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Can I use one Ac-AC adapter for voltage reference to both a EmonPi & an EmonTx

I hoped to use one EmonPi and one EmonTx so I could read the two metering elements as well as some circuits.

Can I use a single Ac-Ac adapter to provide a Voltage reference to both units?
9V AC 1.33A Compact Power Adapter with 2.1mm plug (auselectronicsdirect.com.au)

PS. Am I right in assuming the Tx will communicate to the Pi and the Pi to my wifi router?

Welcome, Dave, to the OEM forum.

Yes, that’s how it works. The RJ45 connector on the emonTx is NOT Ethernet, they talk via a 433 MHz ISM band radio.

If you look at the circuit diagrams (via the Wiki), you’ll see that the a.c. input for the emonTx is connected with the outer of the connector to GND, as it is on the emonPi. So yes, provided that you connect the outer sleeves together and the centre conductors together, they can share an a.c. adapter and a 5 V d.c. USB supply.

This adapter has been used in the past: 9VAC 1A Unregulated Power Supply 7DC Plugs | Jaycar Electronics , the no-load voltage is 10.4 V. the nominal voltage calibration constant is 300.0

i use two of the jarcar AC/AC power supplies.
My calibration below

float vCal = 298.22; // 268.97 X (240.6 / 217) Calibration for AUS Jaycar AC-AC adapter MP3027

The nominal calibration was 0.6% out - tut, tut. We really must do better. :laughing:

I forget what the original sketch values are (or were) when I first setup my emontx ~5 years ago. But the template values meant Voltage was reported at 216V as apposed to the more accurate true voltage closer to 240V. It was a massive difference.

As a newbie it was a significant undertaking for me to understand how todo this back in the day… in Australia… using a non Open Energy Monitor supplied power supply.

Lots of OEM config is bewildering and then it starts to make sense when tinkering with it all.

They jaycar ac/ac power bricks are rock solid & stable. Recommended for anyone in aus.

A note for anyone else confused by this…

The emonTx / emonPi measures the voltage at the a.c. connector input, nominally 9 V, but as we all know, the no-load voltage on a transformer (which is what the a.c. adapter is, along with a plug, a fuse, a case and a lead) is a lot higher. All the a.c. adapters we use and recommend have different output voltages, which is why we need a different calibration constant for each. And that’s before you start taking their manufacturing tolerances into account - and those of all the other components that affect the accuracy of the measurement.

So after some trouble shooting it appears to be something todo with the antenna.

If I remove AC power adaptor from both emontx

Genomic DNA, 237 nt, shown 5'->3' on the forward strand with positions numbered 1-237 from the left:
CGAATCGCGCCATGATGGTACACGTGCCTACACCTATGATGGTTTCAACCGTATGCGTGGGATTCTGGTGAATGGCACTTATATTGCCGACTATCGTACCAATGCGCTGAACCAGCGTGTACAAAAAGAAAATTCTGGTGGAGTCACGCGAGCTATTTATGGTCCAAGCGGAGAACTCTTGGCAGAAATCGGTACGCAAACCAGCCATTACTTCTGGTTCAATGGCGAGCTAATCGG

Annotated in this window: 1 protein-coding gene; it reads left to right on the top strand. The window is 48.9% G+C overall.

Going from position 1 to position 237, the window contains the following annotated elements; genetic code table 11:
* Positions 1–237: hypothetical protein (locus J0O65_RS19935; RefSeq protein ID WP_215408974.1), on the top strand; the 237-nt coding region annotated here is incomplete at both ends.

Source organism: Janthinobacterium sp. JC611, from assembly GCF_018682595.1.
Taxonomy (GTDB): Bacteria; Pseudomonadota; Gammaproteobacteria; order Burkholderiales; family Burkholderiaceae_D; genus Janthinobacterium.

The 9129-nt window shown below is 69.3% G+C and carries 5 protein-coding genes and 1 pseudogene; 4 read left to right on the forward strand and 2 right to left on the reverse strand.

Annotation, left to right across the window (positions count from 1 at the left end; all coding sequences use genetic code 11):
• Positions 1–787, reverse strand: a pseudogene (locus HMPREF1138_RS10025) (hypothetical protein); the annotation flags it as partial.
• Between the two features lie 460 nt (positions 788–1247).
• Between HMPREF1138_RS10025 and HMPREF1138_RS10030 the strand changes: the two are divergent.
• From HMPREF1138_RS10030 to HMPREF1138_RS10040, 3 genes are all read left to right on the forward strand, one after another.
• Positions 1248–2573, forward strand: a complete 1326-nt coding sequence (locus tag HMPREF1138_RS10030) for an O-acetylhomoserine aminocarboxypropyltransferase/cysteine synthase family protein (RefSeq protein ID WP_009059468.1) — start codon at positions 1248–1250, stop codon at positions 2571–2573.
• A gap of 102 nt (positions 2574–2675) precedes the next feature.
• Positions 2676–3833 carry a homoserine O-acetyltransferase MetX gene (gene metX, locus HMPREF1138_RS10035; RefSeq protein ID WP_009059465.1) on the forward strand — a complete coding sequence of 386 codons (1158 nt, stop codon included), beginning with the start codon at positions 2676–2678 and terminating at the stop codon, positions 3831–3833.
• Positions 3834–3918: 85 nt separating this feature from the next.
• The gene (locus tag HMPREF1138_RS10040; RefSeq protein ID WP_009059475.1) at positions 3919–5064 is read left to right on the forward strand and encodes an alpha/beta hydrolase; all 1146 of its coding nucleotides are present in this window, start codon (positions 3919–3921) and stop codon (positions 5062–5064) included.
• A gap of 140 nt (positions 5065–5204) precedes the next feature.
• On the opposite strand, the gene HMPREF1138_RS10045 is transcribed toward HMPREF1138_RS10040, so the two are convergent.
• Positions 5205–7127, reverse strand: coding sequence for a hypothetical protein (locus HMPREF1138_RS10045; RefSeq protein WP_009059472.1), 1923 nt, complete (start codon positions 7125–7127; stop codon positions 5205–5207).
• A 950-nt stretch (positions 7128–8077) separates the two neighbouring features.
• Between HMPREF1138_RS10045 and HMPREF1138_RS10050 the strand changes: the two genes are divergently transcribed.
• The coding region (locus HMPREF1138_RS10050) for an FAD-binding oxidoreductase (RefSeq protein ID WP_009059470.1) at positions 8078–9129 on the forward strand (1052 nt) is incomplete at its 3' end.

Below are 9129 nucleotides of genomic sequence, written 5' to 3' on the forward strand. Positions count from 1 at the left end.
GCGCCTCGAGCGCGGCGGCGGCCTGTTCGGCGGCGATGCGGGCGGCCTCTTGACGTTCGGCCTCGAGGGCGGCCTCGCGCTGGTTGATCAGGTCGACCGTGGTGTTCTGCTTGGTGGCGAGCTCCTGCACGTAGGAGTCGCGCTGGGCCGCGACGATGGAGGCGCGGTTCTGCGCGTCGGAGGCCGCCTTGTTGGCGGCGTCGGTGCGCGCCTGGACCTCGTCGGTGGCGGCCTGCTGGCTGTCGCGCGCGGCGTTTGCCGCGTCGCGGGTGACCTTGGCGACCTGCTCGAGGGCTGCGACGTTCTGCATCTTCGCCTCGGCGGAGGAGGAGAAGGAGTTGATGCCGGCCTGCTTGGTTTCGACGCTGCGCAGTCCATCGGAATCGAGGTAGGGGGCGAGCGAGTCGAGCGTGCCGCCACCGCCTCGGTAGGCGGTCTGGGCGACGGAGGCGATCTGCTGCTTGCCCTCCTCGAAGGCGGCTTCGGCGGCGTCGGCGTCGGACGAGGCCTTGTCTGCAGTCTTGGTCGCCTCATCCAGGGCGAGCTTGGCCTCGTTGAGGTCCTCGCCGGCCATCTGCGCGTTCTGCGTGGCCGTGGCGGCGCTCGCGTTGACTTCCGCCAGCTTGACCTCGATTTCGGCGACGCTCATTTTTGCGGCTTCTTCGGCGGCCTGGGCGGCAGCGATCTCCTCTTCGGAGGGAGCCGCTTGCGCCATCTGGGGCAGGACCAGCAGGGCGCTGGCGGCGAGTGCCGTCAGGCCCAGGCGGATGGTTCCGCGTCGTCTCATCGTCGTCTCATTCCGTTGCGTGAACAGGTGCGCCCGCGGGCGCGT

Switch antennas (move antennas between emontx’s), then plug in the AC adaptor to each, the problem moves to the other emontx. The problem follows the “bad” antenna.

The emontx with the suspect antenna… If I apply 5V USB power and reset, emontx starts up fine.

The misbehaving antenna causes the emontx light to remain on almost constantly and it occasionally flickers.

Serial output via FTDI is no good to me to troubleshoot because that gives the emontx 5V DC power.

I have quite a bit of test gear and electronics knowledge.

Of course, if you don’t put anything in your profile, and you don’t mention it, we have no means of knowing just how much you or anyone knows, so we have to assume that it’s little or nothing until we know differently.

Now that is weird. I’d never have suspected that. The RFM69CW is not (unless you changed it) working at max power, yet the ‘bad’ antenna (does the good one still transmit to the emonPi?) must be mismatched to the extent that the power drawn by RFM is enough to hit the current limit on the a.c. supply, which causes the voltage to collapse and then the processor restarts as the current falls and the voltage recovers.

What’s happening there is, as it restarts, it goes through the setup procedure - reading setting from EEPROM, setting the I/O ports, etc, then it fires up the radio and sends a test transmission. But by the time it’s got down to 8, the extra current has drained the reservoir capacitor and the voltage collapses. We can’t take more current because it puts too big a dent in the voltage you’re trying to measure.

Definitely time for an email to The Shop: [email protected] and link to this topic.

Thanks Robert,
I greatly appreciated being able to discuss the problem and your experience valued.

If I find the solution or root cause I’ll post back here too.